Politics / 23 November 2006, 11:46am / Sipho Khumalo
Maputo - ANC deputy president Jacob Zuma on Wednesday broached the controversial subject of the death of Mozambican president Samora Machel in a plane crash in South Africa, saying it was unusual for a country's president to die in another country.
Delivering the keynote address in Maputo at a memorial service to celebrate the life of South African struggle hero Moses Mabhida, Zuma said it was ironic that Machel had died in South Africa in the same year that Mabhida had died in Mozambique.
"It is unusual that a president of a country dies in another country.
"His death remains unexplained," he said.
Referring to Wednesday's service, he said: "This is symbolic and it speaks volumes of the historic relationship between the people of South Africa and Mozambique, and between Frelimo (the Mozambican ruling party) and the ANC."
Machel and 34 colleagues died in a plane crash near the Lubombo Mountains at Mbuzini, Mpumalanga, on October 19, 1986.
At the time of his death there were suspicions of foul play by the South African government.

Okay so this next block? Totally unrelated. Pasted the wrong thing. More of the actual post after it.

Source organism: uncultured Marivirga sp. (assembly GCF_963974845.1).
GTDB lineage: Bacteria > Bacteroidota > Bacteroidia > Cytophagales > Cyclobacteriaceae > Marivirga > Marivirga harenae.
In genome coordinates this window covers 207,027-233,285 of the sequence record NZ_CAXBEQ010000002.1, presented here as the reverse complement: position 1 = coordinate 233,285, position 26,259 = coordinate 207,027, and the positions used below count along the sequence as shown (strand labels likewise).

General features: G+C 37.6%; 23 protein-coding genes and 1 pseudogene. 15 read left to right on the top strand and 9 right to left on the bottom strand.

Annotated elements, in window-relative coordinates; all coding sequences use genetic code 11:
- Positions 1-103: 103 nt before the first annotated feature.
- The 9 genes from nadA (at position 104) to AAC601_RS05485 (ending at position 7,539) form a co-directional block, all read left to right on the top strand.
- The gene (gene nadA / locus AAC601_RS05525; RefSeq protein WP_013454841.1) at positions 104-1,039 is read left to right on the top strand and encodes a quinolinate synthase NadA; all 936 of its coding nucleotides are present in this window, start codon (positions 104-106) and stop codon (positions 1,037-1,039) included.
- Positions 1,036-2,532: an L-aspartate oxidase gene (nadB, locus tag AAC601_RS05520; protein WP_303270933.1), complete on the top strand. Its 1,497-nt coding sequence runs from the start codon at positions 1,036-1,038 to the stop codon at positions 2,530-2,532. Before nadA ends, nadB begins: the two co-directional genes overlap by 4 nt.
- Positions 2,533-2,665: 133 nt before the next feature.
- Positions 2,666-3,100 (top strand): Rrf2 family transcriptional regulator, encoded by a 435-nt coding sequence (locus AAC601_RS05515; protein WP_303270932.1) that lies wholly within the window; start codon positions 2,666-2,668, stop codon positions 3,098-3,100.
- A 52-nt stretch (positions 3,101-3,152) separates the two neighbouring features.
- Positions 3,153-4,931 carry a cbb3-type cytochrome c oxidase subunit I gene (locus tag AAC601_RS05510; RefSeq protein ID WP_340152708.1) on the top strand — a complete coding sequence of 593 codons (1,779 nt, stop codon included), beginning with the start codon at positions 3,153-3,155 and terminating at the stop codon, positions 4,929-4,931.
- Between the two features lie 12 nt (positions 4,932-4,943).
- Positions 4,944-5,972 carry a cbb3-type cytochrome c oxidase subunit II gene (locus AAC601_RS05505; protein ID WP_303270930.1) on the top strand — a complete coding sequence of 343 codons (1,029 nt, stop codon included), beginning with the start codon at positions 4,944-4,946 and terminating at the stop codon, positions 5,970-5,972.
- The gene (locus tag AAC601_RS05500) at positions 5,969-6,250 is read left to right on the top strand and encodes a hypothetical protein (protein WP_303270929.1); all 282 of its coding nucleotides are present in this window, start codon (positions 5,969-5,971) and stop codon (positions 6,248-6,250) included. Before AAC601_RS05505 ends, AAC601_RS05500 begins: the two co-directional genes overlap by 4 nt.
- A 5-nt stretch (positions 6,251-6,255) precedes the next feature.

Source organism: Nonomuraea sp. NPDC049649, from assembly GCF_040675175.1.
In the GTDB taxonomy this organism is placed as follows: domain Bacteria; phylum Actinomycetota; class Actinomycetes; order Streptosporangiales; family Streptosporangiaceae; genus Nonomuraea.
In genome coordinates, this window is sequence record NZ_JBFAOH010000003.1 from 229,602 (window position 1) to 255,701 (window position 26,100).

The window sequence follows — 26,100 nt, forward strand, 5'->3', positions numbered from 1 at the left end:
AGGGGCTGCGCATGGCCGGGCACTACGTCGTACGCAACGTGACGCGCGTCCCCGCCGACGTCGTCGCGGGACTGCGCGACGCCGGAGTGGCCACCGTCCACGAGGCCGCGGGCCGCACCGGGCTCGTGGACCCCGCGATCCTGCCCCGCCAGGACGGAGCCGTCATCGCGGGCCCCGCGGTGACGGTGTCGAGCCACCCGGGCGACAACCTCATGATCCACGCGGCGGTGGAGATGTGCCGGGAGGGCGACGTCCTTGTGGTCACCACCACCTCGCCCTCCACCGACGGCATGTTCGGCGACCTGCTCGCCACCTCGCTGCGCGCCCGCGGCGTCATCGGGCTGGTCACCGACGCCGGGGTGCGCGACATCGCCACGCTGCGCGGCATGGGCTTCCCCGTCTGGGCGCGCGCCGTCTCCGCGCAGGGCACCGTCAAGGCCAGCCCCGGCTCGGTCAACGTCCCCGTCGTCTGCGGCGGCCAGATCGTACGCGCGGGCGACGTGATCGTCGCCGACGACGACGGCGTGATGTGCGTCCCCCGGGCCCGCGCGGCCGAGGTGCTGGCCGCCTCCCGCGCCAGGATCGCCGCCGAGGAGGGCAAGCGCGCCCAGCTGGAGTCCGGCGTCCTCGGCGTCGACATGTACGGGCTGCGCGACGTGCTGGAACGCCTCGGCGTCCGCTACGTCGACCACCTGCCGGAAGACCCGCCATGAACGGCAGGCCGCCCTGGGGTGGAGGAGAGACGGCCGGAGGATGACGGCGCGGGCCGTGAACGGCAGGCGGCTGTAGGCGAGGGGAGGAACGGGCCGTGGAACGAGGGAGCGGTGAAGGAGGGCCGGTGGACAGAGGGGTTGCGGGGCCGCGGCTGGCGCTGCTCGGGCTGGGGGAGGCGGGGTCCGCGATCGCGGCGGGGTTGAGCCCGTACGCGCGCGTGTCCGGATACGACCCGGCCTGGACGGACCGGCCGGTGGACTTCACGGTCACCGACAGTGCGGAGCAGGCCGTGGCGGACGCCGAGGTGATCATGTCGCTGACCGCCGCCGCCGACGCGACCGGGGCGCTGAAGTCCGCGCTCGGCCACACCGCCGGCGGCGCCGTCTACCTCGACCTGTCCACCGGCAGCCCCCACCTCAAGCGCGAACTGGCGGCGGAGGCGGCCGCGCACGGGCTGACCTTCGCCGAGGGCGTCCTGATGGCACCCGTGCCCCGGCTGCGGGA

In February this year the ANC government announced that it would re-open the investigation into the crash.
"We owe it to the people of Mozambique, who assisted our liberation forces to topple apartheid and install the democratic dispensation that we have," safety and security minister Charles Nqakula said at the time.
In his 2006 State of the Nation address, president Thabo Mbeki twice referred to the incident as "a plane crash that still requires a satisfactory explanation".
Speaking at the service, Zuma thanked the people and government of Mozambique for the support rendered to the ANC during the liberation struggle.
Mozambique provided bases for the ANC's military wing, Umkhonto WeSizwe, for military training and to launch attacks on South Africa targets.
"To us, Mozambique was like a second home. We are linked by some historic events with this country. Mabhida spent most of his life here and he also died here."
Also thanking Mozambique for backing the South African liberation struggle, KwaZulu-Natal finance and economic affairs MEC Zweli Mkhize said Mozambicans had suffered reprisals from the apartheid government for hosting the ANC.
He said some Mozambicans had been killed in attacks by the South African Defence Force.
"At the funeral of Mabhida, there was an undertaking made by the late president Machel and the late ANC president Oliver Tambo that Mabhida's remains would be repatriated back to his homeland once South Africa was free.
"Today we are fulfilling that undertaking," said Mkhize.
Mabhida's remains, which were exhumed in Maputo on Tuesday, will be transported back to South Africa on Wednesday, where they will finally be buried in Pietermaritzburg on December 2.